Arts & Sciences

Intersectionality Explained: A tool to practice diversity

February 25, 2019 by Victoria Lim
How many identities do you have?
Lata Murti, Ph.D. is an associate professor of sociology at Brandman University.                    


Every person has more than just one. Even if they choose to compartmentalize or separate them, it’s likely the world does not. That intersection of race, gender, age, class, and a myriad of other categories – also known as intersectionality – and the understanding of it can help resolve many of the societal, workplace and healthcare issues we face today, according to Lata Murti, Ph.D., associate professor of sociology for Brandman University.

“Hopefully (intersectionality) helps us learn about others and learn about diversity. Not just about our differences, but about privilege and experiences. Experiences that we connect with some people on, but also take a step back and learn about identities that we don’t share with others,” said Murti.

Murti says intersectionality can help in the practice of diversity. She points to a recent example of a measles outbreak in New York, Washington, California, Colorado, Connecticut, Georgia, Illinois, New Jersey, Oregon and Texas just since the start of 2019, according to the Centers for Disease Control and Prevention (CDC). Last year, 17 outbreaks were reported.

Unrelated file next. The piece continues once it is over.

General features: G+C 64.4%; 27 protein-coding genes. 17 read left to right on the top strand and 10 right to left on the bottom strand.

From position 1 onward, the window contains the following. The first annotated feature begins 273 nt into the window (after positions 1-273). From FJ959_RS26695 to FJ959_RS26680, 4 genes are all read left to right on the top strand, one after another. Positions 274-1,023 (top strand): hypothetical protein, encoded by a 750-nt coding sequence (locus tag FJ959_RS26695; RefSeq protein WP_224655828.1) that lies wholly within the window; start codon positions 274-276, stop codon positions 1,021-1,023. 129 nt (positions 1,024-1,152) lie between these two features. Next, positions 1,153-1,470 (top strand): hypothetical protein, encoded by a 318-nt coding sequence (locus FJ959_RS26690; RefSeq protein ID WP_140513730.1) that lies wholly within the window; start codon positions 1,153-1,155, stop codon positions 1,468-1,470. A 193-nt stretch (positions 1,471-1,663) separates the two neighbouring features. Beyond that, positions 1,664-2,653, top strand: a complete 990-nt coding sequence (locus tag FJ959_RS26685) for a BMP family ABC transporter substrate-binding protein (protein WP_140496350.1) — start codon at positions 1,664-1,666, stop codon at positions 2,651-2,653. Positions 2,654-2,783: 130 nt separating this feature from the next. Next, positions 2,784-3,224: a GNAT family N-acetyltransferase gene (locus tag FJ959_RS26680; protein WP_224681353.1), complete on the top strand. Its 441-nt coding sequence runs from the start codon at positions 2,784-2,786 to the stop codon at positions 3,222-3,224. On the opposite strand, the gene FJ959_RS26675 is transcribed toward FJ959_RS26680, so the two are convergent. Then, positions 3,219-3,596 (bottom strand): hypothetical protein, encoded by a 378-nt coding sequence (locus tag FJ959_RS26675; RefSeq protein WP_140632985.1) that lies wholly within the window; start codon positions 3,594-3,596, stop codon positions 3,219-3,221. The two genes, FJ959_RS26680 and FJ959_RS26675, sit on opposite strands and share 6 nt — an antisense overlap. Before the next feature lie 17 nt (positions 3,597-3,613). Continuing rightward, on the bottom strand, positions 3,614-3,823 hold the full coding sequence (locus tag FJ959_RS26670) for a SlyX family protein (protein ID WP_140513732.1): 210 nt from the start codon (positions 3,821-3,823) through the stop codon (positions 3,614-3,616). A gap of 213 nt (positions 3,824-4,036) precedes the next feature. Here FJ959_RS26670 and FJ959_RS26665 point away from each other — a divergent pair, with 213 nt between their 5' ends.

“Most families or parents who are choosing not to vaccinate children are educated, white, upper-income families. This is interesting. We have the stereotype in the U.S. that it’s people different from us – people of color, immigrants, or poor who tend to…carry more diseases,” she said. “You have to look at it in terms of who is not getting vaccinated, and who is.”

Perhaps because of racial and income privilege, those now suffering from the outbreaks have never known or seen how horrible diseases like measles could be, which leads to choosing not to vaccinate, Murti theorized. Understanding the issue through an intersectional lens can help health care providers and policymakers better serve their communities.

In her book, Murti examined another example of intersectionality through first and second generation Indian doctors in southern California. Doctors shared experiences of being pulled over for “DWB” (a.k.a. “driving while black/brown”) especially in predominately white, wealthy neighborhoods. Once the officer or deputy saw the doctor’s white coat or doctor’s badge, the doctor would receive an apology and be free to go.

“This is not just about their race or their gender or their class status as doctors. To understand that whole experience and the assumptions the officers made initially, and then the change of heart, you have to take an intersectional lens. I would hope those going into criminal justice would use that example and think about intersectionality and how that might help you or others not make assumptions about people,” Murti said.

Murti encourages the use of the intersectionality lens to understand how people see others, themselves, and make decisions that affect health, well-being, security and governance. Learn more about intersectionality from Brandman University’s Facebook Live chat here.

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